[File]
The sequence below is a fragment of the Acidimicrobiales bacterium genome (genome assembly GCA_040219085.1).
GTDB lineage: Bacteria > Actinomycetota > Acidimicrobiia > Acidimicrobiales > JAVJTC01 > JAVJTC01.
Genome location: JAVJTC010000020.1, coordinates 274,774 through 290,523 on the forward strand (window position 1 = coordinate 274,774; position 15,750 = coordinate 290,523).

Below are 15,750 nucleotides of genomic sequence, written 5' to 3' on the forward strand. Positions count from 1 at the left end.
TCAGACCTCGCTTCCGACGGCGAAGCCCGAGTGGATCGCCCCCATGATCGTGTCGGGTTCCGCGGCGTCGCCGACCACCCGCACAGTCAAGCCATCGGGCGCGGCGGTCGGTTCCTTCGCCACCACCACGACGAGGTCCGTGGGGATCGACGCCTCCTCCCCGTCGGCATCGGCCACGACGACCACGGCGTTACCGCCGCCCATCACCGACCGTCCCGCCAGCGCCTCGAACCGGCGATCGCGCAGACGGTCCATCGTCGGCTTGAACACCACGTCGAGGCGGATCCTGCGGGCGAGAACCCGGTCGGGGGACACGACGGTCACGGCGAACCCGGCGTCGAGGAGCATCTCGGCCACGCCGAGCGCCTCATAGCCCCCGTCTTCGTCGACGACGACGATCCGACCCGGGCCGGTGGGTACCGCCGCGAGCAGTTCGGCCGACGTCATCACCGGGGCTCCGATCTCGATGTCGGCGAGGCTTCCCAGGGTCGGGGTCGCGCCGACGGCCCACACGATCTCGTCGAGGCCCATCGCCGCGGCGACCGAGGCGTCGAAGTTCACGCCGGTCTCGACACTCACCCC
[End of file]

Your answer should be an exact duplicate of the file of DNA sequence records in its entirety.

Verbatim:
The sequence below is a fragment of the Acidimicrobiales bacterium genome (genome assembly GCA_040219085.1).
GTDB lineage: Bacteria > Actinomycetota > Acidimicrobiia > Acidimicrobiales > JAVJTC01 > JAVJTC01.
Genome location: JAVJTC010000020.1, coordinates 274,774 through 290,523 on the forward strand (window position 1 = coordinate 274,774; position 15,750 = coordinate 290,523).

Below are 15,750 nucleotides of genomic sequence, written 5' to 3' on the forward strand. Positions count from 1 at the left end.
TCAGACCTCGCTTCCGACGGCGAAGCCCGAGTGGATCGCCCCCATGATCGTGTCGGGTTCCGCGGCGTCGCCGACCACCCGCACAGTCAAGCCATCGGGCGCGGCGGTCGGTTCCTTCGCCACCACCACGACGAGGTCCGTGGGGATCGACGCCTCCTCCCCGTCGGCATCGGCCACGACGACCACGGCGTTACCGCCGCCCATCACCGACCGTCCCGCCAGCGCCTCGAACCGGCGATCGCGCAGACGGTCCATCGTCGGCTTGAACACCACGTCGAGGCGGATCCTGCGGGCGAGAACCCGGTCGGGGGACACGACGGTCACGGCGAACCCGGCGTCGAGGAGCATCTCGGCCACGCCGAGCGCCTCATAGCCCCCGTCTTCGTCGACGACGACGATCCGACCCGGGCCGGTGGGTACCGCCGCGAGCAGTTCGGCCGACGTCATCACCGGGGCTCCGATCTCGATGTCGGCGAGGCTTCCCAGGGTCGGGGTCGCGCCGACGGCCCACACGATCTCGTCGAGGCCCATCGCCGCGGCGACCGAGGCGTCGAAGTTCACGCCGGTCTCGACACTCACCCC